In California, landlords are required to give their tenants proper notice before evicting them. The type of notice your landlord must provide depends on the reason for your eviction. Here’s a breakdown of the different types of notices and when they’re required:
Notice to Pay Rent or Quit: If you’ve failed to pay your rent on time, your landlord must give you a three-day notice to pay rent or quit.
Notice to Cure or Quit: If you’ve violated your rental agreement in some other way (such as having a pet when your lease forbids pets), your landlord must give you a three-day notice to either correct the violation or move out.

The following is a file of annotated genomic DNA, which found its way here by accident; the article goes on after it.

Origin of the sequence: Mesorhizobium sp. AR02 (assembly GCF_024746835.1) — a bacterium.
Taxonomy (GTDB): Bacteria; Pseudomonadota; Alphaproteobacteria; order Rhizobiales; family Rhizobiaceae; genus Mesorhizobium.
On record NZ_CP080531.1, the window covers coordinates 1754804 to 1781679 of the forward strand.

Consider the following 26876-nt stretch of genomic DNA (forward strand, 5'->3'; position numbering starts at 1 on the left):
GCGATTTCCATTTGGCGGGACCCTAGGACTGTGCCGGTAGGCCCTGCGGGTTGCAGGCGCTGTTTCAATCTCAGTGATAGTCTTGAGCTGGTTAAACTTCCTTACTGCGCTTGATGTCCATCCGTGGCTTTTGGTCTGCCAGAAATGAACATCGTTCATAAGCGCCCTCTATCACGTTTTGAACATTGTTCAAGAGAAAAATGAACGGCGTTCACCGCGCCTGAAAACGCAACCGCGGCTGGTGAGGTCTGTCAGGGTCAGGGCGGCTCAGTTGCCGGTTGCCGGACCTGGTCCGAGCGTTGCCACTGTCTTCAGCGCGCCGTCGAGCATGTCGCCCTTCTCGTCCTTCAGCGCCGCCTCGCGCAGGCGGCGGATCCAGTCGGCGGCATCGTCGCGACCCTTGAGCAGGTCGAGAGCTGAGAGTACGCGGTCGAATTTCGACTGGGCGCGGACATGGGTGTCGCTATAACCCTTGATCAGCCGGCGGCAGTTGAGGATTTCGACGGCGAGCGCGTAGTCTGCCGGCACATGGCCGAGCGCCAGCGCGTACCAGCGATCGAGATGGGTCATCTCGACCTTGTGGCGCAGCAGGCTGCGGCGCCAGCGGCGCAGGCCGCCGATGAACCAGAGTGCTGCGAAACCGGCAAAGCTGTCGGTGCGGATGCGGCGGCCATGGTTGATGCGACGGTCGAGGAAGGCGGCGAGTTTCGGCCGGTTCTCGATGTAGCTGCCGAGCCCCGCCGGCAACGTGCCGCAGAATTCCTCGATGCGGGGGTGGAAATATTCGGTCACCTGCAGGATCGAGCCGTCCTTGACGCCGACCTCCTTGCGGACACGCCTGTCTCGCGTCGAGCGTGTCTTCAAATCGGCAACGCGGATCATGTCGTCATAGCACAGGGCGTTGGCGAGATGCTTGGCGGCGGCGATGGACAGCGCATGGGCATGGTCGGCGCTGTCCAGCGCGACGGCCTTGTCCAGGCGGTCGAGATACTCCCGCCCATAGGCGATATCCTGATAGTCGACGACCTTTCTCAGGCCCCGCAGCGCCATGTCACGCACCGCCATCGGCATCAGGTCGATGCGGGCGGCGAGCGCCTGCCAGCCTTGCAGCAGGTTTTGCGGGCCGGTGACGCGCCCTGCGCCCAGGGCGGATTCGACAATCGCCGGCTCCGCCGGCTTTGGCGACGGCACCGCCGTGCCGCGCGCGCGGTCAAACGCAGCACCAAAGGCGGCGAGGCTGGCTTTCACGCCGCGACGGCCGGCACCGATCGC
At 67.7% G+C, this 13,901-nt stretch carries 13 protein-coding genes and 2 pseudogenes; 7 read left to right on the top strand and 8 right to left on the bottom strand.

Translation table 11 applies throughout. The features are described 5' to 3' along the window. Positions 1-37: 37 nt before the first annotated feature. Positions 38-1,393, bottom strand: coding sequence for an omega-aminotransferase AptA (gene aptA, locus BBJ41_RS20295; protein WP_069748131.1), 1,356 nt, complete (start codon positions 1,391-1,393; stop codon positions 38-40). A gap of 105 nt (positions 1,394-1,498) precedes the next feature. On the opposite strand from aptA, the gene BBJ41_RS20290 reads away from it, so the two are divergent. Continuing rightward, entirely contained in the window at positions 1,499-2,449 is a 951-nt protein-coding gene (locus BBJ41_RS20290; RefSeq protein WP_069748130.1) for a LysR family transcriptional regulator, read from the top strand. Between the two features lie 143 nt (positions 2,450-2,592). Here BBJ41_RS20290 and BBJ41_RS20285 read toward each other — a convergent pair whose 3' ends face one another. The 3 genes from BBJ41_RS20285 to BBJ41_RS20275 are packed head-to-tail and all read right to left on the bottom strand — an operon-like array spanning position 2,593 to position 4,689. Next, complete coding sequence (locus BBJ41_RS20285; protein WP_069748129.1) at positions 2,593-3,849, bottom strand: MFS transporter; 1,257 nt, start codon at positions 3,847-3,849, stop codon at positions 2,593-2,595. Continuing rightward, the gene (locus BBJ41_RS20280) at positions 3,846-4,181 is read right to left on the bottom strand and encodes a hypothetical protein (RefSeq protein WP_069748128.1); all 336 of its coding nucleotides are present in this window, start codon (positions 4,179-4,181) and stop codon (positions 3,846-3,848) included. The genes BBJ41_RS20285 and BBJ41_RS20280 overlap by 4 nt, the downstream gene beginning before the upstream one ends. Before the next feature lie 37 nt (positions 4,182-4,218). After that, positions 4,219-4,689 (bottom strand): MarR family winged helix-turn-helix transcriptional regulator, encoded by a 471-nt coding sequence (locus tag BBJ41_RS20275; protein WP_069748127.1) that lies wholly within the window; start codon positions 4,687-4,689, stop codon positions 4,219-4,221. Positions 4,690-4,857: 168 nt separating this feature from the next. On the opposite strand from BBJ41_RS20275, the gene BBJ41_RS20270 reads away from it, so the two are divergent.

Notice of Termination: If your landlord wants to end your tenancy without cause (meaning you haven’t violated your rental agreement in any way), they must give you either a 30-day or 60-day notice, depending on how long you’ve lived in the rental unit.
It’s worth noting that if your landlord wants to evict you for certain specific reasons (such as nonpayment of rent, criminal activity, or creating a nuisance), they may be able to do so without providing any notice at all. However, in most cases, they’ll need to give you proper notice and allow you a reasonable amount of time to find a new place to live.